Amid concerns over future supplies of natural gas from Cook Inlet, a small Fairbanks utility has signed unprecedented agreements with affiliates of Hilcorp to buy gas trucked from Alaska's North Slope oil fields.
An official with the Interior Gas Utility said that the uncertain outlook for gas from Cook Inlet prompted it to find a new solution.
On Wednesday, the utility inked agreements with Hilcorp North Slope, the operator of the huge Prudhoe Bay oil field, and Harvest Alaska LNG, a subsidiary of petroleum shipper Harvest Midstream, a Hilcorp affiliate.
The agreements call for the construction of a small gasliquefaction plant near Deadhorse, the industrial town that's the jumping-off point for North Slope oil fields. At the plant, natural gas will be chilled into a liquid, called liquefied natural gas or LNG. Truck shipments of LNG to Fairbanks, a distance of 500 miles largely along the gravel Dalton Highway, could begin as early as late 2024, said Elena Sudduth, head of public relations for the Interior Gas Utility.
The utility is small but growing, she said. It distributes natural gas for home and residential heating in Fairbanks and North Pole.
Sudduth said the deal is historic because it will be the first time that North Slope natural gas has been shipped out of the region for sale. A small amount of North Slope gas is already being used by North Slope communities, she said.
She said the costs to customers of the North Slope liquefied gas will be comparable to Cook Inlet gas.
Interior Gas Utility's current contract with Hilcorp for Cook Inlet gas was not set to end for nearly another decade, Sudduth said. The utility currently gets its gas from a small liquefaction plant at Point MacKenzie along Cook Inlet, known as the Titan plant. But doubts about future Cook Inlet gas supply mean a once-planned expansion of that plant to meet the utility's future needs, at $60 million, was not a sound investment, Sudduth said.
Shipping the North Slope's vast quantities of natural gas to outside markets has long been a dream of Alaska leaders. North Slope gas, a byproduct of the oil production, is currently reinjected underground to keep pressure high in reservoirs, helping squeeze up more of the valuable oil.
The proposed plant will be capable of producing 150, 000 gallons of LNG daily, enough to meet the small utility's needs well into the future, Sudduth said. But that's just a fraction of the gas that would flow in the state's $39 billion Alaska LNG project, a long-pursued but still far-off proposal that calls for construction of an 800-mile pipeline to deliver gas to Alaska communities and eventually to Asian markets, if the project can attract investors.
It's also just a small fraction of the gas currently consumed by utilities from Fairbanks to Homer. Those utilities have been meeting to address the concerns about Cook Inlet gas supply in the coming years. They are weighing future options, including bringing on more renewable energy and even importing LNG from Outside.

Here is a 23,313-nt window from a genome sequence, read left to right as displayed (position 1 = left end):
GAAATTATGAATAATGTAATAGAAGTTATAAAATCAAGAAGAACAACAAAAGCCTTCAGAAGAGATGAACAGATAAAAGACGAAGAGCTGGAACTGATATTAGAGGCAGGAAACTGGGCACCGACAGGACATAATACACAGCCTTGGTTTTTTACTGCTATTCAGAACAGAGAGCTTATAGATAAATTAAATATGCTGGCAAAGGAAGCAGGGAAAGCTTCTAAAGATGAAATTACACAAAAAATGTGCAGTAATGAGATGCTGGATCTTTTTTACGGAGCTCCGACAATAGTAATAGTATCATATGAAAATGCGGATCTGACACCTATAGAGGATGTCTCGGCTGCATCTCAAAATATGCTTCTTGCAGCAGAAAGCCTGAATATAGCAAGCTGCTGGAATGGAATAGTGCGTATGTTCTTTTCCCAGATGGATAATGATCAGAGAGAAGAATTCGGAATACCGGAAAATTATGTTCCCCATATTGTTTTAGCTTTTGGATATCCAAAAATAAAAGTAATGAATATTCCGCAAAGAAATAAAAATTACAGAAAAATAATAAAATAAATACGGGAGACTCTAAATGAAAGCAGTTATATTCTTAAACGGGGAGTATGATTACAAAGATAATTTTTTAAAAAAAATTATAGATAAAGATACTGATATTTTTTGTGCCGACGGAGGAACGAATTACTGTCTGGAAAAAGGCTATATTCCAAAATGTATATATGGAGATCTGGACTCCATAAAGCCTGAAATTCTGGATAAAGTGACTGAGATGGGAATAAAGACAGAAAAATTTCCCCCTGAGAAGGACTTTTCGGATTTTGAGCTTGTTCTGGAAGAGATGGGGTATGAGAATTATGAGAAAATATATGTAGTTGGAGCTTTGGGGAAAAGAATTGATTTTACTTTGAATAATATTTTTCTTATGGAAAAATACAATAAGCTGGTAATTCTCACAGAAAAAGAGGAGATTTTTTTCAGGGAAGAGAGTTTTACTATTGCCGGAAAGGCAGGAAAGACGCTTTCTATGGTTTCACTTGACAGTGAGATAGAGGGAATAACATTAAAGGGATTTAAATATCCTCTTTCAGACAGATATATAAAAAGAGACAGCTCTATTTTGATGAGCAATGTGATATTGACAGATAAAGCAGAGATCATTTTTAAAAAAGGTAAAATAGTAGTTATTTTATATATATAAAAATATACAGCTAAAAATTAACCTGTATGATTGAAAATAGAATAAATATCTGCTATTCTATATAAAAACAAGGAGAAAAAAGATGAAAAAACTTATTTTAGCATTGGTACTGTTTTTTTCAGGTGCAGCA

For decades, natural gas from Cook Inlet has been the dominant fuel source for power and heat in the so-called Alaska Railbelt. But Hilcorp last spring warned utilities that it did not currently have enough natural gas reserves in Cook Inlet to provide for new gas contracts, though it said it was continuing to drill in hope of changing that.
Officials with two electric utilities said they might look to capitalize on natural gas from the plant someday, if it's beneficial for the utilities and ratepayers.
John Burns, president of the Golden Valley Electric Association in Fairbanks, said the utility is looking into details of the project.
"We're studying it to understand impacts and opportunities," he said. "It sounds like it's certainly a good move for (Interior Gas Utility). What it means on a broader scale needs to be evaluated."
Tony Izzo, chief executive at Matanuska Electric Association, based in Palmer, said he could see how occasional shipments of liquefied natural gas trucked from the North Slope could serve as a "bridge" as the utility reduces its reliance on Cook Inlet natural gas and transitions to other fuel sources in the future.
"We're evaluating that along with lot of other options," he said.
Arthur Miller, chief executive of Chugach Electric Association in Anchorage, congratulated IGU, Harvest and Hilcorp for the deal in a statement. "The ability to access North Slope gas sets the foundation for expanded utilization of our extensive in-state resources," Miller said. "This is a positive development as we look to diversify our sources of natural gas as a key component in meeting Alaska's future energy needs."
The Interior Gas Utility has signed a 20-year contract for the gas, with possible extensions.
"There's plenty of room for future growth," Sudduth said. "If we can bring a truck to Fairbanks, we can take it to Anchorage."
Sudduth said the utility is looking at buying new tankertrailers to haul the gas, costing possibly $7 million. It expects to contract with a trucking company to deliver the gas, she said.
Interior Gas Utility has about 2, 000 residential and business customers, but is extending gas lines to about 600 new customers each year, Sudduth said. It's helping replace individual heating systems that can consist of wood-burning stoves that have sullied the Fairbanks air.
If regulatory approvals are granted, construction of the North Slope facility is expected to begin in summer 2023, Harvest said in a statement.